FBI director faces grilling on Capitol riot

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Petra Cahill
·4 min read
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Good morning, NBC News readers.

FBI Director Christopher Wray is expected to make his first extensive remarks about the Jan. 6 Capitol riot before a Senate panel, the "worst" states for children during the pandemic revealed, plus scientists discover sharks that glow in the dark.

Here's what we're watching this Tuesday morning.

FBI Director Wray expected to face grilling from Senators over Capitol riot, domestic terrorism

FBI Director Christopher Wray is expected to face questions from Congress on Tuesday about whether his intelligence analysts missed warning signs before the riot at the U.S. Capitol and how the bureau plans to confront the rising threat of domestic terrorism.

Wray's appearance before the Senate Judiciary Committee will be his first public testimony since September and the first formal statement from the FBI about the status of the wide-ranging riot investigation.

It will also be his first opportunity to discuss why the FBI did not detect in advance what it now says in court documents was extensive plotting and planning by known extremist groups that attacked the Capitol in coordinated fashion.

Wray's testimony comes as a report reveals that over half the people charged with taking part in the Capitol siege were not connected to extremist groups or to one another.

The study, by George Washington University's Program on Extremism, analyzed arrest information and other court documents from 257 cases filed in federal court as of late February.

It found that while only about three dozen of those charged were part of extremist groups, their participation "was likely a necessary precondition for the escalation of violence from an angry riot into a breach of Capitol security."

Tuesday's top stories

Photo collage with the maps of the states Louisiana, Mississippi, Texas and New Mexico along with images of children taking food packets, an empty classroom, a child studying with a mask on and a child standing on the street. (Anjali Nair / NBC News; Getty Images)
Photo collage with the maps of the states Louisiana, Mississippi, Texas and New Mexico along with images of children taking food packets, an empty classroom, a child studying with a mask on and a child standing on the street. (Anjali Nair / NBC News; Getty Images)

Covid upended the lives of children everywhere. In these states, they struggled the most.

The coronavirus pandemic has disrupted childhood in every state, but particularly in the South. The global nonprofit Save the Children ranked Louisiana, Mississippi, Texas, New Mexico and Alabama as the "worst" states for children during the pandemic. "This pandemic has lasted about a year for us, but I think the impact will be 10 years long for children," said one relief worker. By Bracey Harris | Read more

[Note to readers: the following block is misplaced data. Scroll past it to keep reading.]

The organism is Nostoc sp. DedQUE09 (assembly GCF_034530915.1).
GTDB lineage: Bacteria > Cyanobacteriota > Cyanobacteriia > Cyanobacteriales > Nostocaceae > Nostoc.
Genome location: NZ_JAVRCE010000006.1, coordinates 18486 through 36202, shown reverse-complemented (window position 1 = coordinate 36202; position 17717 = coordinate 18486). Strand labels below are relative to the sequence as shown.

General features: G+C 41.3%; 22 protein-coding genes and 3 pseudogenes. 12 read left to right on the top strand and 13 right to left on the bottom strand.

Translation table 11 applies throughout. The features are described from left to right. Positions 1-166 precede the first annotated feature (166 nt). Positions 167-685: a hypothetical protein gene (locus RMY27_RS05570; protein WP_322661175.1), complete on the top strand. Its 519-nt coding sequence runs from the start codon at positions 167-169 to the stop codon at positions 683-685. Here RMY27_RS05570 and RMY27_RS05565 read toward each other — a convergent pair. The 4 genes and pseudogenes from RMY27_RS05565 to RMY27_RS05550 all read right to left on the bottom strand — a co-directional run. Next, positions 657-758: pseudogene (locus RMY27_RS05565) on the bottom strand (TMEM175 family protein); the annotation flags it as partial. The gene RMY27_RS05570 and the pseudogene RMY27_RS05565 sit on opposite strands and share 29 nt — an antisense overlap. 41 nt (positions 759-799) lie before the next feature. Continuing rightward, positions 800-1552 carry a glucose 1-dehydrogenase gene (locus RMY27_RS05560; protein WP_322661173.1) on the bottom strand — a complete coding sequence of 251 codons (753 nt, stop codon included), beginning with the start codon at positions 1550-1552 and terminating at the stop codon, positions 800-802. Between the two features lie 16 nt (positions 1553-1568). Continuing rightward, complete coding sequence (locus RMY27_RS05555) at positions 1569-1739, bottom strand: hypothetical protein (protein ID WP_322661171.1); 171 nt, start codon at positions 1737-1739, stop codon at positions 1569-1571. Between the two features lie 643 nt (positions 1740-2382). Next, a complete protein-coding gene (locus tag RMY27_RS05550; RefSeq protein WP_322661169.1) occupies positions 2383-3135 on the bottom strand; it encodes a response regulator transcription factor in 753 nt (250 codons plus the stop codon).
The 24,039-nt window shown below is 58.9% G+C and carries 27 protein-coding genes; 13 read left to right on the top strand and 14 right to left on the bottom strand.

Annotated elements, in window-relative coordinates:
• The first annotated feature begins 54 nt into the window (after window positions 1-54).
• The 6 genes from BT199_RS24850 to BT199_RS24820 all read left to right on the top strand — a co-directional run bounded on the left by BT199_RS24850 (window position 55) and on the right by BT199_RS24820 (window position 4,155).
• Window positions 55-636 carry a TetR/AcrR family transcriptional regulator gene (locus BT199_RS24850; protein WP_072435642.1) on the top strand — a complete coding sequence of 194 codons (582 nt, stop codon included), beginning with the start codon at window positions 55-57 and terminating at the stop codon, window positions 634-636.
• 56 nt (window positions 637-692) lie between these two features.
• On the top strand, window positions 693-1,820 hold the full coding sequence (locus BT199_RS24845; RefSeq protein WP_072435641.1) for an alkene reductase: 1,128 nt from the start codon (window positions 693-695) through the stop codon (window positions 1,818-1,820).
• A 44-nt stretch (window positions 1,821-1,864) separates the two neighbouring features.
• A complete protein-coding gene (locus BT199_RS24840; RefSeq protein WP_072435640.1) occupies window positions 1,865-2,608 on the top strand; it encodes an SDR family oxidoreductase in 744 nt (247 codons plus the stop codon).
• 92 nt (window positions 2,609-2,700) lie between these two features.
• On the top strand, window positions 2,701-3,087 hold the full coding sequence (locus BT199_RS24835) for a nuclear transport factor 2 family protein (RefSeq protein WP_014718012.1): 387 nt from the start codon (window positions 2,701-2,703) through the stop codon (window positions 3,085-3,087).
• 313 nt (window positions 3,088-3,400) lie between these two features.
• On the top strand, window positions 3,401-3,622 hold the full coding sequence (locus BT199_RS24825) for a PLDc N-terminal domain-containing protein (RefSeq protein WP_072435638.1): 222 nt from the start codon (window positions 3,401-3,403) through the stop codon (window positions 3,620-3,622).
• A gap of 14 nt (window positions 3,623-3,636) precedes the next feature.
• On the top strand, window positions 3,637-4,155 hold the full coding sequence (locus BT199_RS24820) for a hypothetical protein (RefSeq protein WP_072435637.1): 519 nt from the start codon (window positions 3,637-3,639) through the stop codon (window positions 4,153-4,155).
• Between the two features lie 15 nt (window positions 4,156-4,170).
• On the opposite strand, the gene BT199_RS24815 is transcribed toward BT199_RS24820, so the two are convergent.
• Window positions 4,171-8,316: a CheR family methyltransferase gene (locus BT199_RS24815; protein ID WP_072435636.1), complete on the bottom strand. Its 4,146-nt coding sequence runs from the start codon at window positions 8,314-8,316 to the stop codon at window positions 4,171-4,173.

Third Cuomo accuser comes forward as New York AG opens sexual harassment inquiry

New York Attorney General Letitia James announced Monday that her office is formally proceeding with an investigation into sexual harassment allegations against Gov. Andrew Cuomo. The move comes as a third woman said she felt "uncomfortable and embarrassed" when the governor asked her "Can I kiss you?" at a 2019 wedding. By Tom Winter and Dareh Gregorian | Read more

U.S., E.U. set to impose sanctions on Russia

The coordinated sanctions come in response to the Kremlin's poisoning of opposition leader Alexei Navalny and his subsequent arrest and detention. By Abigail Williams, Dan De Luce, Carol E. Lee and Andrea Mitchell | Read more

OPINION: Here's why Jason Sudeikis' Golden Globes speech perfectly fit our 2021 mood

"Ted Lasso," with its small stake and big heart, is a reminder that one doesn’t need to be over-the-top to be a winner. Sometimes, the decent underdog can win. By Ani Bundel, culture critic | Read more

BETTER: Why a combo of 2 fruits and 3 veggies each day could lead to a longer life

An apple a day may keep the doctor away, but bumping that up to two fruits and three veggies a day could help you live a longer life, a a new study suggests. By Linda Carroll | Read more

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One fun thing

IMage: The kitefin shark, which at up to 180cm is now biggest-known luminous vertebrate.
IMage: The kitefin shark, which at up to 180cm is now biggest-known luminous vertebrate.

Sharks that glow in the dark?

That's right. Scientists have discovered three new luminous deep-sea predators off New Zealand.

Read the full story here.

Thanks for reading the Morning Rundown.

If you have any comments — likes, dislikes — send me an email at: petra@nbcuni.com

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Thanks, Petra